RE: supergoal stability

From: Peter Voss (
Date: Fri May 03 2002 - 19:26:19 MDT

Anyone really interested in the 'puzzle' of (free) intelligent choice may
want to read an old essay of mine:

And, Ben , I totally agree with you that a high-level intelligence can be
seen (and understood) both from the perspective of 'moral philosopher' &
'nonlinear dynamical system'. It's a certain kind of nonlinear dynamics that
gives rise to (ie. *is*) the ability to philosophize.


-----Original Message-----
From: []On Behalf
Of Ben Goertzel

> Is a complex nonlinear dynamical system really the right way to look at a
> Friendly AI? This is an intelligent being we're talking about, capable of
> making choices.

I do think that minds are *necessarily* complex nonlinear dynamical systems.
This is an intuition, I certainly haven't proved it.

As for "capable of making choices", this comment opens up a huge
philosophical debate. As you know the neurophysiological evidence
(Gazzaniga etc.) is that most of our "felt conscious choices" are actually
determined by unconscious processes. List members who don't know this work
should look up Gazzaniga's split-brain experiments, which are terribly
convincing in this regard.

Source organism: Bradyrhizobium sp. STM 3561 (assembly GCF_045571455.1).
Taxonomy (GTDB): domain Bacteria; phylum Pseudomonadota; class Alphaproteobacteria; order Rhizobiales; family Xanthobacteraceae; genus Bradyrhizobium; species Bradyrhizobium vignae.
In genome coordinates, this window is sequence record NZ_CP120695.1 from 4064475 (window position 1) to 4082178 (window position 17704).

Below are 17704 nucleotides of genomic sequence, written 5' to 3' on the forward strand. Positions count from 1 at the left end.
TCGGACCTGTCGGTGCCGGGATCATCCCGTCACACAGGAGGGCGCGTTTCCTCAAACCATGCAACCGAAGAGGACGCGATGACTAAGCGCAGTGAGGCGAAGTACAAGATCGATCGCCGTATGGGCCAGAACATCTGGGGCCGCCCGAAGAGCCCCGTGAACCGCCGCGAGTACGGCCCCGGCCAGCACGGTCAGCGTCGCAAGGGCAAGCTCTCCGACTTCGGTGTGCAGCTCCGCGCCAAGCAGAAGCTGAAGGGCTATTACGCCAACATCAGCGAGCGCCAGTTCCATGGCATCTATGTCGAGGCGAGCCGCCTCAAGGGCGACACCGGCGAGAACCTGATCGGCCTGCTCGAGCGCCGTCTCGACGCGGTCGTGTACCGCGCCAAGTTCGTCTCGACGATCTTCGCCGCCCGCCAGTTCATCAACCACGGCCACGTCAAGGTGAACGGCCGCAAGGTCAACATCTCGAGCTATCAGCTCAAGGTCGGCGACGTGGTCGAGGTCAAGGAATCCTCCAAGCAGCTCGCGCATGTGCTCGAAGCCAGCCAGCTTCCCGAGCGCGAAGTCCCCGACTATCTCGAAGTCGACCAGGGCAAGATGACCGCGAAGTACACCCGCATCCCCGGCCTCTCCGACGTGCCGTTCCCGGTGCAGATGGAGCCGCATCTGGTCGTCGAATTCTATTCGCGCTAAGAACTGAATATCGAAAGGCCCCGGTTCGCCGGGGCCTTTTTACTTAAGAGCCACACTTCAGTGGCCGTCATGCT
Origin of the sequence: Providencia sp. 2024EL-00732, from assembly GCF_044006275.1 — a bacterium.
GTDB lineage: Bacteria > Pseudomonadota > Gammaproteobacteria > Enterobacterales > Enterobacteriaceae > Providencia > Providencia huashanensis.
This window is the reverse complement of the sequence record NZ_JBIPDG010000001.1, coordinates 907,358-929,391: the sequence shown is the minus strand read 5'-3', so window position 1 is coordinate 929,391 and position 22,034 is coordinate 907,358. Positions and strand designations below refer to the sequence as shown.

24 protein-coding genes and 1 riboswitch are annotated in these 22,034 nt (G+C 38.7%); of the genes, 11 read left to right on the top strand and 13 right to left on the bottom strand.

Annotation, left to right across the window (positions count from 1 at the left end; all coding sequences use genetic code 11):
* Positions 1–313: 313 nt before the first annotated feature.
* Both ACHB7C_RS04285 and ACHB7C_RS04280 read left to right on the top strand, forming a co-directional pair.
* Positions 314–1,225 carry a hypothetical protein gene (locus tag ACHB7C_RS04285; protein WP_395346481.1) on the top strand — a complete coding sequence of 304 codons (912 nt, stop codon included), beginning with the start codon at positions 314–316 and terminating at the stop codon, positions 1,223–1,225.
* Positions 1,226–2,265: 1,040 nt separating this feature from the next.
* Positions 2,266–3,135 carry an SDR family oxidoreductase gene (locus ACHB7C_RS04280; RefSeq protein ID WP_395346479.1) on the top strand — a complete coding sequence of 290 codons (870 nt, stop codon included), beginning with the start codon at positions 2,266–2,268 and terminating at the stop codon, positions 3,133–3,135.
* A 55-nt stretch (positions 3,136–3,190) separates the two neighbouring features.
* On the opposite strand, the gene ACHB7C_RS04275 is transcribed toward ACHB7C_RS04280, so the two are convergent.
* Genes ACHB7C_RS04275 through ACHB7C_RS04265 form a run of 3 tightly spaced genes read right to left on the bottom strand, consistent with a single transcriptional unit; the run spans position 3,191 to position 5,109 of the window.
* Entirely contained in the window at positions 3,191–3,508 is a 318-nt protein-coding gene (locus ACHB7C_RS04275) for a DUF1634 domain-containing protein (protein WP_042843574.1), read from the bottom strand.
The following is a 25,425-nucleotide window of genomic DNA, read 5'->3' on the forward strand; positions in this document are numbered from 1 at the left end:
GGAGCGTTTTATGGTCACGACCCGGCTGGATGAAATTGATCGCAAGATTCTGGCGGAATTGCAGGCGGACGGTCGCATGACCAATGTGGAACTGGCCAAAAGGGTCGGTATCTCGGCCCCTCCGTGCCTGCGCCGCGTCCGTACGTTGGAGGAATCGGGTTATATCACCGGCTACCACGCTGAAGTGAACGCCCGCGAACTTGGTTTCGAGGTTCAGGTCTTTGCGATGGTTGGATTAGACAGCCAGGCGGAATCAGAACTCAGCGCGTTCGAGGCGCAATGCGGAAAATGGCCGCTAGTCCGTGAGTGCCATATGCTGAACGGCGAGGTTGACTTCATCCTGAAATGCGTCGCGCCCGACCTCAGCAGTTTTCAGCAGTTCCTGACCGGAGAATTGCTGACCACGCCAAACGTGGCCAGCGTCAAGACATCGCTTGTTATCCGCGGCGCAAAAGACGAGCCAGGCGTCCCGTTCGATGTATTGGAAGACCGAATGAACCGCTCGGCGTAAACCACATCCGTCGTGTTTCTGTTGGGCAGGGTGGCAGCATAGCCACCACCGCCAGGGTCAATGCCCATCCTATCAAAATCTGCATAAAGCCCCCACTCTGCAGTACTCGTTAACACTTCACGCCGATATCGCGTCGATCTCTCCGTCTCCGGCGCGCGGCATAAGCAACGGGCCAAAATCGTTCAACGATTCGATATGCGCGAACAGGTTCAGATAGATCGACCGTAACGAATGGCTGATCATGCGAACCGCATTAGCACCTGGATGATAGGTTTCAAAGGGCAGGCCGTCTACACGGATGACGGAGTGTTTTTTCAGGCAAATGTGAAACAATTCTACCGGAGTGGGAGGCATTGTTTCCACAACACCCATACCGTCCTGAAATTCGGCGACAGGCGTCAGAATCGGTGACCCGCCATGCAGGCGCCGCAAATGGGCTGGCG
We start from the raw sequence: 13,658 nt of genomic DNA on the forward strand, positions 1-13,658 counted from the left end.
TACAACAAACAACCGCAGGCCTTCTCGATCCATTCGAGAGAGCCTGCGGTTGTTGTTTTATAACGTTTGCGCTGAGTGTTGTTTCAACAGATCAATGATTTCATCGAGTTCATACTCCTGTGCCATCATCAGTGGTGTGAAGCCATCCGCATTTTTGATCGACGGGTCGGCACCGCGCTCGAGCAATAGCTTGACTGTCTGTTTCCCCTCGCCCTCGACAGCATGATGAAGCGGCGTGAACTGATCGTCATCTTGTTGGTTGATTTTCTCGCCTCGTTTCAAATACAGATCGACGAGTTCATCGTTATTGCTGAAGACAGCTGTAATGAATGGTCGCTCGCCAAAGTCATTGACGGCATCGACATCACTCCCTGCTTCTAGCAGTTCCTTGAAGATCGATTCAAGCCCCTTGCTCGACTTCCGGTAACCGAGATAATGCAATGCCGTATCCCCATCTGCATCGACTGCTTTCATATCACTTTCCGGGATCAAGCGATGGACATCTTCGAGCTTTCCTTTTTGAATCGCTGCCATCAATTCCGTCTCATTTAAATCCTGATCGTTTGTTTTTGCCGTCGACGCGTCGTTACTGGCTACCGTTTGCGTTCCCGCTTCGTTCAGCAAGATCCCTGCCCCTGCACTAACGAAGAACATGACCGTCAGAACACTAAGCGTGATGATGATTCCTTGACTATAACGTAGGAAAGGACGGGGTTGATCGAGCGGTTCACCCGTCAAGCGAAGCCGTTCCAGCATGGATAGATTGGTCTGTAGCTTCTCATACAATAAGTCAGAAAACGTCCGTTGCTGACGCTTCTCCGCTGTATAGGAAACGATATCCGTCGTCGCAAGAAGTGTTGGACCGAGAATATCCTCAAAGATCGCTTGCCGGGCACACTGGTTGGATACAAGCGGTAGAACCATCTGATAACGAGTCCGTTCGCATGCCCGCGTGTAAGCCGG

So I think what we call "choice" is a pretty complex nonlinear dynamical
phenomenon itself. Nietzsche said, "Consciousness is like the general who
takes responsibility for the spontaneous actions of his troops." This is a
lot though not all of the story. Consciousness also, by fallaciously taking
responsibility for decisions it did not in any real sense make, provides a
valuable role of clarifying and crystallizing the nature of decisions that
the unconscious has already made. I think Nietzsche knew this but did not
emphasize it. The general, when he takes credit for what the troops did,
explains clearly what the troops did, in a way that may help the troops to
spontaneously and self-organizingly do even better things next time.


> there is an intelligence, in fact a transhuman
> intelligence, standing behind it and making choices.

The half-illusion of "choice" is, in my view, a complex nonlinear dynamical
process itself

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